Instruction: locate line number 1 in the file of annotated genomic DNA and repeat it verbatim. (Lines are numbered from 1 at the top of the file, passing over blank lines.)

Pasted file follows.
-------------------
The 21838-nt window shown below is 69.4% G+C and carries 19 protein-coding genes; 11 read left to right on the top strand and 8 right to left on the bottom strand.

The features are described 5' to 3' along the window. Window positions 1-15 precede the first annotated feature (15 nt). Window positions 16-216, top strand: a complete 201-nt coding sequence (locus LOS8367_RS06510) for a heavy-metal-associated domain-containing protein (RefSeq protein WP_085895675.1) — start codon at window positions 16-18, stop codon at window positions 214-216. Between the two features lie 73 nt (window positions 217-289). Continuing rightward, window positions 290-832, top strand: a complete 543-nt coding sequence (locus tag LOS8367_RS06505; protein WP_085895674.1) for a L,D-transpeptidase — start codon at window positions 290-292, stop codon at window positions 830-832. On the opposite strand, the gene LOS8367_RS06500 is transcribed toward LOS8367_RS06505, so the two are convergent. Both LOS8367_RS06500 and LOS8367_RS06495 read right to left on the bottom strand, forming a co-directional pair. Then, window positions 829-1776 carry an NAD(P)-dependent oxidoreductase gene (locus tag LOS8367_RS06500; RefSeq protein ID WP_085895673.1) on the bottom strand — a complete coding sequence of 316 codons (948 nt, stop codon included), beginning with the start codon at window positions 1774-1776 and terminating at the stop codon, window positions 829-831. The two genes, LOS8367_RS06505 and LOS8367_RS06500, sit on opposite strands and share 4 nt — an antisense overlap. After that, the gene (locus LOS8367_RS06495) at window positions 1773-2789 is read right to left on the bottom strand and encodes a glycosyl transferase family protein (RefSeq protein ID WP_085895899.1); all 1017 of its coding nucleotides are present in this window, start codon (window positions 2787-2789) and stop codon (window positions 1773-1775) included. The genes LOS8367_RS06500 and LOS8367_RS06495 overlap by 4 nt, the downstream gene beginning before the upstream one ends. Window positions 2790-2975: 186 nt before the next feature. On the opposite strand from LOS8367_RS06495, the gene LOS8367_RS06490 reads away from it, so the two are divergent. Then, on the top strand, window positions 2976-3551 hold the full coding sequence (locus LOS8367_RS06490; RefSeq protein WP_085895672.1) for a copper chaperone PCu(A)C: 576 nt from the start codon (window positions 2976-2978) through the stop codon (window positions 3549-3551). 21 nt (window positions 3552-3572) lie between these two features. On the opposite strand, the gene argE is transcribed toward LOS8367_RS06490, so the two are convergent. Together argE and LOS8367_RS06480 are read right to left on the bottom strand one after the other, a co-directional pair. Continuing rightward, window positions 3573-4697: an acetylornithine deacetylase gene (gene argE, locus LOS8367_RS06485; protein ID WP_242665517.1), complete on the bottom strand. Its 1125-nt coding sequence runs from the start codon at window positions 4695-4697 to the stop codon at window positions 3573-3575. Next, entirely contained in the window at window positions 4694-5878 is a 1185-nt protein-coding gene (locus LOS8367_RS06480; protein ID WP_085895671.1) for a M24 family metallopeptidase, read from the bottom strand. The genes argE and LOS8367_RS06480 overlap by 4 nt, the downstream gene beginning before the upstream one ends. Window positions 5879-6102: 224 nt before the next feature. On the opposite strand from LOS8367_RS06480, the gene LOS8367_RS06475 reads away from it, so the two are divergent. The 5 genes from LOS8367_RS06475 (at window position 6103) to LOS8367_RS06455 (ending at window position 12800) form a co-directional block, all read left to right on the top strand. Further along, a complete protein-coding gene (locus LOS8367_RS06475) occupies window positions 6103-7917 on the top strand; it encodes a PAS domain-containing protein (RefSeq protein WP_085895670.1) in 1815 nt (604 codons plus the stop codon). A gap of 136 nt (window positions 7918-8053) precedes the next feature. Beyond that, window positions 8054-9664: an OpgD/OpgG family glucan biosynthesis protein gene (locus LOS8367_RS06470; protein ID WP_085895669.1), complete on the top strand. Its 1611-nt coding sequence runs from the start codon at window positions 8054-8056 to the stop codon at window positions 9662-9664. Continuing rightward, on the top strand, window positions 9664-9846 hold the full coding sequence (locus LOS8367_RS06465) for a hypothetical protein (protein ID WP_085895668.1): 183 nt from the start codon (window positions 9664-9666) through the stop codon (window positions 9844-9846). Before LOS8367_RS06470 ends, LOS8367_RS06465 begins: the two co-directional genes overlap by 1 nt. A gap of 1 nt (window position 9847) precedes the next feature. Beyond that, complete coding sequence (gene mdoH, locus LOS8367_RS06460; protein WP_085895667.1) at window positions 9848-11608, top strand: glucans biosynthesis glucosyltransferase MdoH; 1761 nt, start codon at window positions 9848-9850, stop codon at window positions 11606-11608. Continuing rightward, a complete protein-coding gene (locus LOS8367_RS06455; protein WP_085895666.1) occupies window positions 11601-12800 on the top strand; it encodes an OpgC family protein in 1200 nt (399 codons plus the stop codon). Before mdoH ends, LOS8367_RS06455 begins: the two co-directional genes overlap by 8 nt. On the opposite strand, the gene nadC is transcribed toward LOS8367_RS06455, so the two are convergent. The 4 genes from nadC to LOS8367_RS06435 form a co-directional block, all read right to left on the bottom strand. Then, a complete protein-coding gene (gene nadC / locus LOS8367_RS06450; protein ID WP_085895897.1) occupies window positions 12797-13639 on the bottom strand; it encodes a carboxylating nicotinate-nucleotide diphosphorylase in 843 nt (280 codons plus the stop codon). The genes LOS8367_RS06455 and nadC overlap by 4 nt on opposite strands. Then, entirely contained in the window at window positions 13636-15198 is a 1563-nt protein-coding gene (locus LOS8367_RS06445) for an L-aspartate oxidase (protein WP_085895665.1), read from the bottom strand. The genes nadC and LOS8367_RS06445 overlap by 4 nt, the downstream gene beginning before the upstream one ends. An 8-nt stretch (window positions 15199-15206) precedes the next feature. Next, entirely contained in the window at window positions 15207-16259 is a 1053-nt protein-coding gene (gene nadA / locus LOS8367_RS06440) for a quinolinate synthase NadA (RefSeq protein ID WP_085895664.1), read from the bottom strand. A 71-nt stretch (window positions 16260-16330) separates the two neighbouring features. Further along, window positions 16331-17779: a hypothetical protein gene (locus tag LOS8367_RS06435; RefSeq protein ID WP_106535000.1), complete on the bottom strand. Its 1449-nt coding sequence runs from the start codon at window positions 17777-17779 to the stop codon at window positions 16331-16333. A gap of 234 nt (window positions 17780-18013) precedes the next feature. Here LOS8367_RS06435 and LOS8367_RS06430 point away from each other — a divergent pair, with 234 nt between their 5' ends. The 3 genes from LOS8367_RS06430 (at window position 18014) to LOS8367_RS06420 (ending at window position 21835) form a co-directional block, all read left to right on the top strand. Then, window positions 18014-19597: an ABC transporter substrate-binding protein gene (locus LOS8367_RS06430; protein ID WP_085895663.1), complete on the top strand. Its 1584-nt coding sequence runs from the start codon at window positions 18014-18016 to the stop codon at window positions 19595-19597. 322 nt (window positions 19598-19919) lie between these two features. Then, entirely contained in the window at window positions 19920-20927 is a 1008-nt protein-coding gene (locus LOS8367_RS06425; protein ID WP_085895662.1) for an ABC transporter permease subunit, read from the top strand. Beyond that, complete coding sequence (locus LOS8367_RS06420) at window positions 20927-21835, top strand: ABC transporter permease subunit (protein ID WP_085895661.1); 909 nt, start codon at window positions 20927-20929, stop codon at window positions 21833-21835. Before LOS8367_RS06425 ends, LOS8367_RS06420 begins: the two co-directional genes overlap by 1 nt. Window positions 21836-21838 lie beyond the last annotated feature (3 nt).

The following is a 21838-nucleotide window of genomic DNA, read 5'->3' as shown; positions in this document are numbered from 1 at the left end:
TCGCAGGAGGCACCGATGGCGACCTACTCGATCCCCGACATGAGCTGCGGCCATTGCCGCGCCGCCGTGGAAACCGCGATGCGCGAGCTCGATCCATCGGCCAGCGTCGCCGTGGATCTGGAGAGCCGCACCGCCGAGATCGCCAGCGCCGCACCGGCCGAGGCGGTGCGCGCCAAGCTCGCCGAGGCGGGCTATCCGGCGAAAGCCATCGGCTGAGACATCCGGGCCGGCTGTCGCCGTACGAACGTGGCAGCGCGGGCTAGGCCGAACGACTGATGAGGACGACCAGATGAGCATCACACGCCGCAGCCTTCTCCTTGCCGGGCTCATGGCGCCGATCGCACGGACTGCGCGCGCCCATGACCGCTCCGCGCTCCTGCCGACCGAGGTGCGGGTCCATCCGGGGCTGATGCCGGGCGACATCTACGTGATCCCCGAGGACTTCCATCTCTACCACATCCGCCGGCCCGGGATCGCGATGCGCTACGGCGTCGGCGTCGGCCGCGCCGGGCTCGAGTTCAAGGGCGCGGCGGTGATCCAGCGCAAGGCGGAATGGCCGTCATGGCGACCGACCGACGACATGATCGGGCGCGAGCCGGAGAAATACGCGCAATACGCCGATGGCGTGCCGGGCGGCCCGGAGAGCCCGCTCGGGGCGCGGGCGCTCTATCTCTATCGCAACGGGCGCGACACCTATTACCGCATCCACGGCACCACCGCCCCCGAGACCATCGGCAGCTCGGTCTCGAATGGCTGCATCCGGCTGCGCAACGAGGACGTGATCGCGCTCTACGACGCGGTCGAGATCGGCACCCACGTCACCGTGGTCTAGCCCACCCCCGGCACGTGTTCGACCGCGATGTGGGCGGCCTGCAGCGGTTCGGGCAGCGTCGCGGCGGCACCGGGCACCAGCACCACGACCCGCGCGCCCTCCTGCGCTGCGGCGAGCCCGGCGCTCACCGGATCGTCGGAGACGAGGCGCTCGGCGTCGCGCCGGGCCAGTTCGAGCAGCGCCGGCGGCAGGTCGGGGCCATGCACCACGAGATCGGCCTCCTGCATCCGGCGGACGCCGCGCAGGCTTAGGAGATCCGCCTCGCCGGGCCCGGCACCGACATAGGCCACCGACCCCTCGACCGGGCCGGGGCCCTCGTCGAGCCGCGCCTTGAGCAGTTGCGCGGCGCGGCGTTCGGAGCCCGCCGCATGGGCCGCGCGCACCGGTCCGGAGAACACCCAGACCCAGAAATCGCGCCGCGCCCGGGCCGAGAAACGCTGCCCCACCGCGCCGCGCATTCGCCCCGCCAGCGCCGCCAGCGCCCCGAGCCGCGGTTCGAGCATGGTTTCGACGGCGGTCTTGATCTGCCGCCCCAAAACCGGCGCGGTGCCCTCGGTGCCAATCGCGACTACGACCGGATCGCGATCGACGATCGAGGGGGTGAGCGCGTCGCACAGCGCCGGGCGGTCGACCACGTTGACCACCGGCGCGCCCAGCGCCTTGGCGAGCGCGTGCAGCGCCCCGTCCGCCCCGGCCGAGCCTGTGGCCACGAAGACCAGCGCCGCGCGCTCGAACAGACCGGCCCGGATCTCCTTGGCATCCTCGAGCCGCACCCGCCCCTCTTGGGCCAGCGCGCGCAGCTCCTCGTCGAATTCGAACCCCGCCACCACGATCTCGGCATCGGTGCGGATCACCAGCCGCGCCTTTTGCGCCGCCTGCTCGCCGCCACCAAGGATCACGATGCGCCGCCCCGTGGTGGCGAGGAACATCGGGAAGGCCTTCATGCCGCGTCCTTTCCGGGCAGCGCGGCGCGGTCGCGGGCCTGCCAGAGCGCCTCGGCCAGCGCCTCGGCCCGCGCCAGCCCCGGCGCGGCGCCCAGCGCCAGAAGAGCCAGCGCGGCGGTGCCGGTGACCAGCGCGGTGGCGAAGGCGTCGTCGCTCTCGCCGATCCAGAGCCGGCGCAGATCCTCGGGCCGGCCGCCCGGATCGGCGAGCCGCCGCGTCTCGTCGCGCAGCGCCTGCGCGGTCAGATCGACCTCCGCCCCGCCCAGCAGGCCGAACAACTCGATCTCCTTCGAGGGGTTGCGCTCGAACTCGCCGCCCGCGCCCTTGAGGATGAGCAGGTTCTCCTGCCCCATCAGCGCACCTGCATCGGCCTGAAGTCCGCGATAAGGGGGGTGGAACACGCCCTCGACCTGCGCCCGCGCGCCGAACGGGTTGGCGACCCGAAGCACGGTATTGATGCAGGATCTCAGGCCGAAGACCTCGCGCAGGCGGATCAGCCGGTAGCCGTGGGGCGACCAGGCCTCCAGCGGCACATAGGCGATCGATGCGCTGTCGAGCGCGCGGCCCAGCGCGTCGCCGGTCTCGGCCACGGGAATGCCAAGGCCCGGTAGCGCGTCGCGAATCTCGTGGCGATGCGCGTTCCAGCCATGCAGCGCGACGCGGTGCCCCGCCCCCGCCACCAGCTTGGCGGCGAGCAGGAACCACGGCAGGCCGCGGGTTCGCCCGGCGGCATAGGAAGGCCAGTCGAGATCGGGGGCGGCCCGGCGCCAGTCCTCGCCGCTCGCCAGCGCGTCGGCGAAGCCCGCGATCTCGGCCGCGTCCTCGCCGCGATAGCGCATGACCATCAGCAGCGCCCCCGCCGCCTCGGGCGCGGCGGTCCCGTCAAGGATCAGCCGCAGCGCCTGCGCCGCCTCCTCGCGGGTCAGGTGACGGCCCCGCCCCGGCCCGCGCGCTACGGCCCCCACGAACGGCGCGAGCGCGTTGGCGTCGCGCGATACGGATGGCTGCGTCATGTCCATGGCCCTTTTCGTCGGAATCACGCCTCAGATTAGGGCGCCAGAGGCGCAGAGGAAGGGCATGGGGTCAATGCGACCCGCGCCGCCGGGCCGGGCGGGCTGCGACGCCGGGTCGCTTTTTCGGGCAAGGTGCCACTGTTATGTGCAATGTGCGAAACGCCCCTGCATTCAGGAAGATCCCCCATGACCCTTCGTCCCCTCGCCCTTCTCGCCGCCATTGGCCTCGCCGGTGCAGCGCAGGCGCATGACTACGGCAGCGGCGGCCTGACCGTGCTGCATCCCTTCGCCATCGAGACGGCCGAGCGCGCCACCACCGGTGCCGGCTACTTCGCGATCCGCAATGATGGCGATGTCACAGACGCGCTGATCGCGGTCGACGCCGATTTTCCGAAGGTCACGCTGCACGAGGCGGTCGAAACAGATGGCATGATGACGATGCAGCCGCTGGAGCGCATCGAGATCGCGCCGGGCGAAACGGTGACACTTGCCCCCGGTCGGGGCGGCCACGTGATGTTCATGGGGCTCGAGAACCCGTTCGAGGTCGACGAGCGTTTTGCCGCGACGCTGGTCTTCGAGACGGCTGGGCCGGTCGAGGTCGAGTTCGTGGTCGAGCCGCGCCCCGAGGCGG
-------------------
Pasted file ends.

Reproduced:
The 21838-nt window shown below is 69.4% G+C and carries 19 protein-coding genes; 11 read left to right on the top strand and 8 right to left on the bottom strand.